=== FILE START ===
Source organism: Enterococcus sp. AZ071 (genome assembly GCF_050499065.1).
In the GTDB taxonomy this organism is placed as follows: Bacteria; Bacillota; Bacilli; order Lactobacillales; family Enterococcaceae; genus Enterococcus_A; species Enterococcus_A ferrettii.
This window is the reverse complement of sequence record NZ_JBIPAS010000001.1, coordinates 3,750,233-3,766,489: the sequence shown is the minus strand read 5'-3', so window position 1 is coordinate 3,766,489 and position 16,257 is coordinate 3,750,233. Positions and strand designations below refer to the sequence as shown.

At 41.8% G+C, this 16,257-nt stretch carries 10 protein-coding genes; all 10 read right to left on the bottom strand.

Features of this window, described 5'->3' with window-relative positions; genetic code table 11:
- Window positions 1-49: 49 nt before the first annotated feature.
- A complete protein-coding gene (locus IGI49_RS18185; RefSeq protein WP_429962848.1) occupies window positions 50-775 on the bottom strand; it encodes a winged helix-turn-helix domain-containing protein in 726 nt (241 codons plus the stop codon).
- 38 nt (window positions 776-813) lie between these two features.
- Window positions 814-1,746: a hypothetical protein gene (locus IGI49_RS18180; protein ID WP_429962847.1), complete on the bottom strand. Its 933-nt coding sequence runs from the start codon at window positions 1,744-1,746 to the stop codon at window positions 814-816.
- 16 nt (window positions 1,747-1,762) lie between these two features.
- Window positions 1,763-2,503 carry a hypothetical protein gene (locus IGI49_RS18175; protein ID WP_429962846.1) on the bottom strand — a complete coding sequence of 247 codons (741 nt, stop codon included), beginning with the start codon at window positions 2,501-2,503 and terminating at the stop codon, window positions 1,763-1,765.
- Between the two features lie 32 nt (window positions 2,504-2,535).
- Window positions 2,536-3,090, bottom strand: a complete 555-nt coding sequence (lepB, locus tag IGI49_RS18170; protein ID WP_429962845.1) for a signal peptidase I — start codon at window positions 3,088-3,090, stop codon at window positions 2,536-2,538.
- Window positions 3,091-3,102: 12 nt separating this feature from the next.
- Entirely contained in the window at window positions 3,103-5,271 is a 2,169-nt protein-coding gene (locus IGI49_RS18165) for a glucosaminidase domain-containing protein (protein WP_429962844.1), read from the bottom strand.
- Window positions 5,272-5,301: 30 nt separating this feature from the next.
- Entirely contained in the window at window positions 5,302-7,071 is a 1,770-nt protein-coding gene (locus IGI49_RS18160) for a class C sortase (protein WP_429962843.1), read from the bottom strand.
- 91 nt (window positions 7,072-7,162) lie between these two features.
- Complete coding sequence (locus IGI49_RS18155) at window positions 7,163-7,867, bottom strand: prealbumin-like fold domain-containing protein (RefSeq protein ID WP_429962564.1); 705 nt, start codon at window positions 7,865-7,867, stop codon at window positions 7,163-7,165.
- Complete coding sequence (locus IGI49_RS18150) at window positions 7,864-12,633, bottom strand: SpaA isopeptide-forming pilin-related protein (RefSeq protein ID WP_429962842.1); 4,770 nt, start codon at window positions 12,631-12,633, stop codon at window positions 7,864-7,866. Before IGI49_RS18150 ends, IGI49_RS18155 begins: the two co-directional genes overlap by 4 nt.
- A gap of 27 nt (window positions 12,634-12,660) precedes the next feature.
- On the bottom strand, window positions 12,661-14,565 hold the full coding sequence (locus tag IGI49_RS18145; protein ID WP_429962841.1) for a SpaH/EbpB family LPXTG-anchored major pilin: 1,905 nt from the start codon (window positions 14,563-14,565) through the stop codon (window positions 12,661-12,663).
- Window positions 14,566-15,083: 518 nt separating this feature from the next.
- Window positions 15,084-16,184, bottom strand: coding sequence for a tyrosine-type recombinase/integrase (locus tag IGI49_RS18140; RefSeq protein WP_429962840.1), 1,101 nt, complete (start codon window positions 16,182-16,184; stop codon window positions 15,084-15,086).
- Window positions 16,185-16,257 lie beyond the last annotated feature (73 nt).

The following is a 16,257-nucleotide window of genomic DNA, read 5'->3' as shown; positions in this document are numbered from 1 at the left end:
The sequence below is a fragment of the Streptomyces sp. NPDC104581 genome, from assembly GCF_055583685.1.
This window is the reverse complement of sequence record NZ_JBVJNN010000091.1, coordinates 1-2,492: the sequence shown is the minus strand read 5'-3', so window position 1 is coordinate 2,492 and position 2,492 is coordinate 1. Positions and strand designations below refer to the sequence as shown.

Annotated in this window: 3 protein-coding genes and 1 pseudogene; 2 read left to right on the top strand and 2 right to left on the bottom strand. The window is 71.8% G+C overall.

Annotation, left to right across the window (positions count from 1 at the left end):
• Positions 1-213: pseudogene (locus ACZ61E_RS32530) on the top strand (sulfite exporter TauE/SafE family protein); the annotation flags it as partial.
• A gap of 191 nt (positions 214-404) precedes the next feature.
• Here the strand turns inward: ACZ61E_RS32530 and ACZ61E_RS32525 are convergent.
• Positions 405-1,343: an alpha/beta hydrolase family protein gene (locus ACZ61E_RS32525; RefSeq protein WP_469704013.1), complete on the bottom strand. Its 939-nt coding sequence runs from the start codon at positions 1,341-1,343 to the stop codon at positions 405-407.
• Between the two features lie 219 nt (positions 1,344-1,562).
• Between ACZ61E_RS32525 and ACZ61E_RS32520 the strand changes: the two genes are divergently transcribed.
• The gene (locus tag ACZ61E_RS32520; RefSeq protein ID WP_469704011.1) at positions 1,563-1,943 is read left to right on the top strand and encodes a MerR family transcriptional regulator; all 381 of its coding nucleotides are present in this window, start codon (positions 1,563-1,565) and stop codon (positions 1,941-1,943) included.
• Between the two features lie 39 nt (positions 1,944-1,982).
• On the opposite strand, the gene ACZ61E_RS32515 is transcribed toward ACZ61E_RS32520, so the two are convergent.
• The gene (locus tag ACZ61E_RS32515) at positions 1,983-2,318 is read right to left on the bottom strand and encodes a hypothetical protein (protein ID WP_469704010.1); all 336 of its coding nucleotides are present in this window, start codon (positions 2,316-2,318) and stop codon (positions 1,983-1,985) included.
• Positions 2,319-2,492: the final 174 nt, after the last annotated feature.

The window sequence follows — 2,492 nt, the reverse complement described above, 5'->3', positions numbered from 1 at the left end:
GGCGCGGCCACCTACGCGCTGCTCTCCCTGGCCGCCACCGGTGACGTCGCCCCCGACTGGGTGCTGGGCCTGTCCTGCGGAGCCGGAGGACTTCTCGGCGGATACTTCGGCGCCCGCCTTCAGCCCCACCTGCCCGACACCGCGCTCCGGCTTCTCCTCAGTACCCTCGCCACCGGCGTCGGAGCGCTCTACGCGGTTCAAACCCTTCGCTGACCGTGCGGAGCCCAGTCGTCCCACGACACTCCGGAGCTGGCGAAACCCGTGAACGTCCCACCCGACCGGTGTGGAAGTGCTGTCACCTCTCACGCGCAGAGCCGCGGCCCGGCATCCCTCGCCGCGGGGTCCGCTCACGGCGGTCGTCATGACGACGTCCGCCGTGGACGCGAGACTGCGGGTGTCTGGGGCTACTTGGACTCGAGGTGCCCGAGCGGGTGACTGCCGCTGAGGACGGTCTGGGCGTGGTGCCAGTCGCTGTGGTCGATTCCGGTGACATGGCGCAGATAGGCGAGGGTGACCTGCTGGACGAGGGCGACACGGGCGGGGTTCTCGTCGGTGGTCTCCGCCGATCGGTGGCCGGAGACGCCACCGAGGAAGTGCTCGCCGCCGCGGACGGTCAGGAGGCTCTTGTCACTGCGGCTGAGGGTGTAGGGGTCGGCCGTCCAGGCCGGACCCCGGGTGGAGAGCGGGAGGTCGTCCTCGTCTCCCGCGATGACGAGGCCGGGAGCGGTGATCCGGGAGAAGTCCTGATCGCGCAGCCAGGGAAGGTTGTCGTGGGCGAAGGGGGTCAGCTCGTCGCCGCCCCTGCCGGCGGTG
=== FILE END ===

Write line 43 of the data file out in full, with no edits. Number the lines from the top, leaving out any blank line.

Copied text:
GGCGCGGCCACCTACGCGCTGCTCTCCCTGGCCGCCACCGGTGACGTCGCCCCCGACTGGGTGCTGGGCCTGTCCTGCGGAGCCGGAGGACTTCTCGGCGGATACTTCGGCGCCCGCCTTCAGCCCCACCTGCCCGACACCGCGCTCCGGCTTCTCCTCAGTACCCTCGCCACCGGCGTCGGAGCGCTCTACGCGGTTCAAACCCTTCGCTGACCGTGCGGAGCCCAGTCGTCCCACGACACTCCGGAGCTGGCGAAACCCGTGAACGTCCCACCCGACCGGTGTGGAAGTGCTGTCACCTCTCACGCGCAGAGCCGCGGCCCGGCATCCCTCGCCGCGGGGTCCGCTCACGGCGGTCGTCATGACGACGTCCGCCGTGGACGCGAGACTGCGGGTGTCTGGGGCTACTTGGACTCGAGGTGCCCGAGCGGGTGACTGCCGCTGAGGACGGTCTGGGCGTGGTGCCAGTCGCTGTGGTCGATTCCGGTGACATGGCGCAGATAGGCGAGGGTGACCTGCTGGACGAGGGCGACACGGGCGGGGTTCTCGTCGGTGGTCTCCGCCGATCGGTGGCCGGAGACGCCACCGAGGAAGTGCTCGCCGCCGCGGACGGTCAGGAGGCTCTTGTCACTGCGGCTGAGGGTGTAGGGGTCGGCCGTCCAGGCCGGACCCCGGGTGGAGAGCGGGAGGTCGTCCTCGTCTCCCGCGATGACGAGGCCGGGAGCGGTGATCCGGGAGAAGTCCTGATCGCGCAGCCAGGGAAGGTTGTCGTGGGCGAAGGGGGTCAGCTCGTCGCCGCCCCTGCCGGCGGTG